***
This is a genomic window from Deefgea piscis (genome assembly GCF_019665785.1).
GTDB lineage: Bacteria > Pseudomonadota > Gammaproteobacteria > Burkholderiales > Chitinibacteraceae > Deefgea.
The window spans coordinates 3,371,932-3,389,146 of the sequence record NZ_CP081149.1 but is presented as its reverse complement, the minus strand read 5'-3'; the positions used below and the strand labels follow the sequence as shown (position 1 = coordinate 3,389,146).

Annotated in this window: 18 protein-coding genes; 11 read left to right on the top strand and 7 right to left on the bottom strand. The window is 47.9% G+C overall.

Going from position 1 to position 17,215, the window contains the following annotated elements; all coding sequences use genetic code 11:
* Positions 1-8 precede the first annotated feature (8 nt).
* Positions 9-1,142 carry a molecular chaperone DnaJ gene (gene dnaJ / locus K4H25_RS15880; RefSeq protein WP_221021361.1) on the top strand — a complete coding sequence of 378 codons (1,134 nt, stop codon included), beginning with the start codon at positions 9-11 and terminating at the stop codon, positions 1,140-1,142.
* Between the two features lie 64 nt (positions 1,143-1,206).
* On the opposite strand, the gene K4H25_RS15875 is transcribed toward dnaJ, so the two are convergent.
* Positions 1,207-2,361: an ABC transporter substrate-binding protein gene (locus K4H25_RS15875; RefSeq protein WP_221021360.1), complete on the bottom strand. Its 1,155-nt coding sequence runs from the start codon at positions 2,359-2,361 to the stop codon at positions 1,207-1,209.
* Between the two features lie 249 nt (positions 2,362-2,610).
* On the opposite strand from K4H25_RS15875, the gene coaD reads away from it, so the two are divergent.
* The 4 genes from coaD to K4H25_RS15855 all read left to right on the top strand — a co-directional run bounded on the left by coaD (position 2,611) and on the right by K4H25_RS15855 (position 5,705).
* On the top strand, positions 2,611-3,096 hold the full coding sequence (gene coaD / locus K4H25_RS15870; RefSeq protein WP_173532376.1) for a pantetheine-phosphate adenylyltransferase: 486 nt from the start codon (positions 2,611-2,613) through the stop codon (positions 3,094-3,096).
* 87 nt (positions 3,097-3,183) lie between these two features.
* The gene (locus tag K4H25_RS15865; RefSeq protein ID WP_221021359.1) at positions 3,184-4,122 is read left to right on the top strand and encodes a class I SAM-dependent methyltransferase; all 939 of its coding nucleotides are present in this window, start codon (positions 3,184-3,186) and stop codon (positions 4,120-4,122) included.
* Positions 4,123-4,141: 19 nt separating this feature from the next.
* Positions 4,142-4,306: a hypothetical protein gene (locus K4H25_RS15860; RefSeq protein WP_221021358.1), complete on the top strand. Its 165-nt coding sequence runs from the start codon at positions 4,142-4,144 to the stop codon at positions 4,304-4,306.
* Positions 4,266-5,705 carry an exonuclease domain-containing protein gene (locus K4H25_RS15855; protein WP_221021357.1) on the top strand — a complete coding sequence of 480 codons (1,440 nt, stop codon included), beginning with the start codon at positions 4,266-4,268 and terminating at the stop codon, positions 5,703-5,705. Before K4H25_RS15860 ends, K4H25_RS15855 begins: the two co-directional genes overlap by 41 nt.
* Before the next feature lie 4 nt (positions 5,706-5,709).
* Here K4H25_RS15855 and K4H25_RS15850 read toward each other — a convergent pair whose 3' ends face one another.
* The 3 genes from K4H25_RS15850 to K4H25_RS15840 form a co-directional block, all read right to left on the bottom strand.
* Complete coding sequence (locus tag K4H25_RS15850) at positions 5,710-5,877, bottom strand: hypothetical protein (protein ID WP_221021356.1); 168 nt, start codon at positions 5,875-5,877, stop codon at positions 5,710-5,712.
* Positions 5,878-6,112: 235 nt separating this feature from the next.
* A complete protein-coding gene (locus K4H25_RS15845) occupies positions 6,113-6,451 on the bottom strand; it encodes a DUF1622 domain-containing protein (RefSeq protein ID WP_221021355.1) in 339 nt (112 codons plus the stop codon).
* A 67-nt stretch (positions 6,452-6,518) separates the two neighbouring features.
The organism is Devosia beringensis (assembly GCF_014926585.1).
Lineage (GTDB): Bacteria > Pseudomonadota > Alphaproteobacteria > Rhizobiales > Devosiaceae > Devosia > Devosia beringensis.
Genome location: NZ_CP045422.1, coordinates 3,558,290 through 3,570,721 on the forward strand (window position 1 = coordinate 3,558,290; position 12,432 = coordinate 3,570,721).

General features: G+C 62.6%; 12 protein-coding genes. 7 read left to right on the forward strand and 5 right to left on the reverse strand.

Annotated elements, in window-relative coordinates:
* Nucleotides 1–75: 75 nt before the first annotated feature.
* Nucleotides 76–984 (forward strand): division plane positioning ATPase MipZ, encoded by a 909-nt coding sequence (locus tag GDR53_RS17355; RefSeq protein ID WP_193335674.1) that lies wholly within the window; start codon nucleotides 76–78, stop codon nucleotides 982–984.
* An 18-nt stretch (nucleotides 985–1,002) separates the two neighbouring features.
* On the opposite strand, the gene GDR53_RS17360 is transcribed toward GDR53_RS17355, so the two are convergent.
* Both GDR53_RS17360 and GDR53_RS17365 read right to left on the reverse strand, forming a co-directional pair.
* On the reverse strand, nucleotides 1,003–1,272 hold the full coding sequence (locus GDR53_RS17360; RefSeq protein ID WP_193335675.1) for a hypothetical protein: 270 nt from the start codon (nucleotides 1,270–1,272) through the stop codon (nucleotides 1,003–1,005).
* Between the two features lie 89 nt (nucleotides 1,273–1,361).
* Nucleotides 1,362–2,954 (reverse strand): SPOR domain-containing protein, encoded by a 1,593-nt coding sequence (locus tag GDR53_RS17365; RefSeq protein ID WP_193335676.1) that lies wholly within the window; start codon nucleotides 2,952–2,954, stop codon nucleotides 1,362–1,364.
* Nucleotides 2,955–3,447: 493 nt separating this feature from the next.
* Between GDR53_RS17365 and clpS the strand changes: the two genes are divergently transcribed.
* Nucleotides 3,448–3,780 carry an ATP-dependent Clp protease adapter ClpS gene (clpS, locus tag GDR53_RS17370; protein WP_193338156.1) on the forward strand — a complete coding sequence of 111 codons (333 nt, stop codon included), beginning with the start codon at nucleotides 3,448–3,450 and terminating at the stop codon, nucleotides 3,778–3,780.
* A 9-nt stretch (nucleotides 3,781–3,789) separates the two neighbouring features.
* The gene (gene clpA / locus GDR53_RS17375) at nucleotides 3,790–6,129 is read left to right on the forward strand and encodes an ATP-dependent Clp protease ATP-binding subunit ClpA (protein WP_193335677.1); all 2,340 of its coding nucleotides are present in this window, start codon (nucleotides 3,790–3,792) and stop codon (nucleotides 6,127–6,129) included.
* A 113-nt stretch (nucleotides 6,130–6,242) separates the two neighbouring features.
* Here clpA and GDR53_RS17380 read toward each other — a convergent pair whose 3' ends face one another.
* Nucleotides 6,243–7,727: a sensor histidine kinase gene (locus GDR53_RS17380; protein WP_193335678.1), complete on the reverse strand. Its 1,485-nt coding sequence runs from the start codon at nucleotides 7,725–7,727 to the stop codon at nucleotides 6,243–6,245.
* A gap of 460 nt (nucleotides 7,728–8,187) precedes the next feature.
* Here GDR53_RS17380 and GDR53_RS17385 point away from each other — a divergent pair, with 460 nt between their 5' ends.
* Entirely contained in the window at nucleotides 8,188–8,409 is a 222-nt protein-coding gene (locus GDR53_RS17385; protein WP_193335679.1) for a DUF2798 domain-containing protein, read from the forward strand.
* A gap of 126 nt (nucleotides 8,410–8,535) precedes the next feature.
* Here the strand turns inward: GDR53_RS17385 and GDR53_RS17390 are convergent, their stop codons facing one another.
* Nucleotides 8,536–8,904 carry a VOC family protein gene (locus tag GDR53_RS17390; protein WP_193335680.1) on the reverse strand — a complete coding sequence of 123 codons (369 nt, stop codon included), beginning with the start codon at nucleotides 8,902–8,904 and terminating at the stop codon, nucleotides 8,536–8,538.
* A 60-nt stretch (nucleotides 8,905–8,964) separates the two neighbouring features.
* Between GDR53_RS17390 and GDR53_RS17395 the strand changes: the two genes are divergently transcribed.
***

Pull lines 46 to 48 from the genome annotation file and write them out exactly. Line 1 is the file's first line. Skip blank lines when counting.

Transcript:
* Here clpA and GDR53_RS17380 read toward each other — a convergent pair whose 3' ends face one another.
* Nucleotides 6,243–7,727: a sensor histidine kinase gene (locus GDR53_RS17380; protein WP_193335678.1), complete on the reverse strand. Its 1,485-nt coding sequence runs from the start codon at nucleotides 7,725–7,727 to the stop codon at nucleotides 6,243–6,245.
* A gap of 460 nt (nucleotides 7,728–8,187) precedes the next feature.